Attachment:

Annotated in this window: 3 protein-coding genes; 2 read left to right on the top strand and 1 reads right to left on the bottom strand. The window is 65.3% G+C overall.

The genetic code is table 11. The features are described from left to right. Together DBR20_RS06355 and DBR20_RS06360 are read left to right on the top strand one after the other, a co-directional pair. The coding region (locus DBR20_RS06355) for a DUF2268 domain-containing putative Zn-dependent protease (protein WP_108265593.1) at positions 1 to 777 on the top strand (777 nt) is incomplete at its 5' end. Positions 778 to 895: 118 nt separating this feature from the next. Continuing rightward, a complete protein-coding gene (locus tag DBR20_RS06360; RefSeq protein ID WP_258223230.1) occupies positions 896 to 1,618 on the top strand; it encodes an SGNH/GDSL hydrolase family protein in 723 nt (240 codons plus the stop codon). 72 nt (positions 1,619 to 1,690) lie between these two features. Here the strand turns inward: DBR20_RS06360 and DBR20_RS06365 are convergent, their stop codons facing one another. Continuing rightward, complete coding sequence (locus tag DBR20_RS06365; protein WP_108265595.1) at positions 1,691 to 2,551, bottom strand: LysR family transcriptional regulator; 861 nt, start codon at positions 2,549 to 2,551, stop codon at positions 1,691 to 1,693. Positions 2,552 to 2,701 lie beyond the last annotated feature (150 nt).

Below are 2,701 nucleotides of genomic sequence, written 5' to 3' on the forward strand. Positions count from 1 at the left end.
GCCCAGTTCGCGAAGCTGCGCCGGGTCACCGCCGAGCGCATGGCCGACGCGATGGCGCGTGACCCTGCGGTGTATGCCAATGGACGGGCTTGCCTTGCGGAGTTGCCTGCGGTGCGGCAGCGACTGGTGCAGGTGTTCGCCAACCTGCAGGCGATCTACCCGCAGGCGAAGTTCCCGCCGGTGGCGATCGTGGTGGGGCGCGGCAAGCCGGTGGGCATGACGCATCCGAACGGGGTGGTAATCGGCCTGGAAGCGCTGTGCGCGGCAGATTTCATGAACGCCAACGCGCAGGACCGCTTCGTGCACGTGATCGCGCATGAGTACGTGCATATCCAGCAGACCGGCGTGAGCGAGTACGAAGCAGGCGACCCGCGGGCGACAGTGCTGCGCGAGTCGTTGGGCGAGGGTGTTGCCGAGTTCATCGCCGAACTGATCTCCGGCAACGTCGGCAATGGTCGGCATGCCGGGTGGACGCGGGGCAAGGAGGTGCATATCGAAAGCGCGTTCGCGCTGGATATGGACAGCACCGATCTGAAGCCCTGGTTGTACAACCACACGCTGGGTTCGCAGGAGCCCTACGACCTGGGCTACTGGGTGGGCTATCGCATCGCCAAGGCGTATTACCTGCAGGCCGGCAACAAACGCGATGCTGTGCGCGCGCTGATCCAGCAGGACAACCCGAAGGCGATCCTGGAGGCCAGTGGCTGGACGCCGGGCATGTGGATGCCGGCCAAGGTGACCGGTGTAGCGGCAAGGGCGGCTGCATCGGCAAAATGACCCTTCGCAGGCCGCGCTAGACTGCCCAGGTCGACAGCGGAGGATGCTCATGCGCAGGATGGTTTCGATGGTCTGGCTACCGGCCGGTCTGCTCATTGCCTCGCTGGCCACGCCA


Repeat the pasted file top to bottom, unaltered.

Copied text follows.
Annotated in this window: 3 protein-coding genes; 2 read left to right on the top strand and 1 reads right to left on the bottom strand. The window is 65.3% G+C overall.

The genetic code is table 11. The features are described from left to right. Together DBR20_RS06355 and DBR20_RS06360 are read left to right on the top strand one after the other, a co-directional pair. The coding region (locus DBR20_RS06355) for a DUF2268 domain-containing putative Zn-dependent protease (protein WP_108265593.1) at positions 1 to 777 on the top strand (777 nt) is incomplete at its 5' end. Positions 778 to 895: 118 nt separating this feature from the next. Continuing rightward, a complete protein-coding gene (locus tag DBR20_RS06360; RefSeq protein ID WP_258223230.1) occupies positions 896 to 1,618 on the top strand; it encodes an SGNH/GDSL hydrolase family protein in 723 nt (240 codons plus the stop codon). 72 nt (positions 1,619 to 1,690) lie between these two features. Here the strand turns inward: DBR20_RS06360 and DBR20_RS06365 are convergent, their stop codons facing one another. Continuing rightward, complete coding sequence (locus tag DBR20_RS06365; protein WP_108265595.1) at positions 1,691 to 2,551, bottom strand: LysR family transcriptional regulator; 861 nt, start codon at positions 2,549 to 2,551, stop codon at positions 1,691 to 1,693. Positions 2,552 to 2,701 lie beyond the last annotated feature (150 nt).

Below are 2,701 nucleotides of genomic sequence, written 5' to 3' on the forward strand. Positions count from 1 at the left end.
GCCCAGTTCGCGAAGCTGCGCCGGGTCACCGCCGAGCGCATGGCCGACGCGATGGCGCGTGACCCTGCGGTGTATGCCAATGGACGGGCTTGCCTTGCGGAGTTGCCTGCGGTGCGGCAGCGACTGGTGCAGGTGTTCGCCAACCTGCAGGCGATCTACCCGCAGGCGAAGTTCCCGCCGGTGGCGATCGTGGTGGGGCGCGGCAAGCCGGTGGGCATGACGCATCCGAACGGGGTGGTAATCGGCCTGGAAGCGCTGTGCGCGGCAGATTTCATGAACGCCAACGCGCAGGACCGCTTCGTGCACGTGATCGCGCATGAGTACGTGCATATCCAGCAGACCGGCGTGAGCGAGTACGAAGCAGGCGACCCGCGGGCGACAGTGCTGCGCGAGTCGTTGGGCGAGGGTGTTGCCGAGTTCATCGCCGAACTGATCTCCGGCAACGTCGGCAATGGTCGGCATGCCGGGTGGACGCGGGGCAAGGAGGTGCATATCGAAAGCGCGTTCGCGCTGGATATGGACAGCACCGATCTGAAGCCCTGGTTGTACAACCACACGCTGGGTTCGCAGGAGCCCTACGACCTGGGCTACTGGGTGGGCTATCGCATCGCCAAGGCGTATTACCTGCAGGCCGGCAACAAACGCGATGCTGTGCGCGCGCTGATCCAGCAGGACAACCCGAAGGCGATCCTGGAGGCCAGTGGCTGGACGCCGGGCATGTGGATGCCGGCCAAGGTGACCGGTGTAGCGGCAAGGGCGGCTGCATCGGCAAAATGACCCTTCGCAGGCCGCGCTAGACTGCCCAGGTCGACAGCGGAGGATGCTCATGCGCAGGATGGTTTCGATGGTCTGGCTACCGGCCGGTCTGCTCATTGCCTCGCTGGCCACGCCA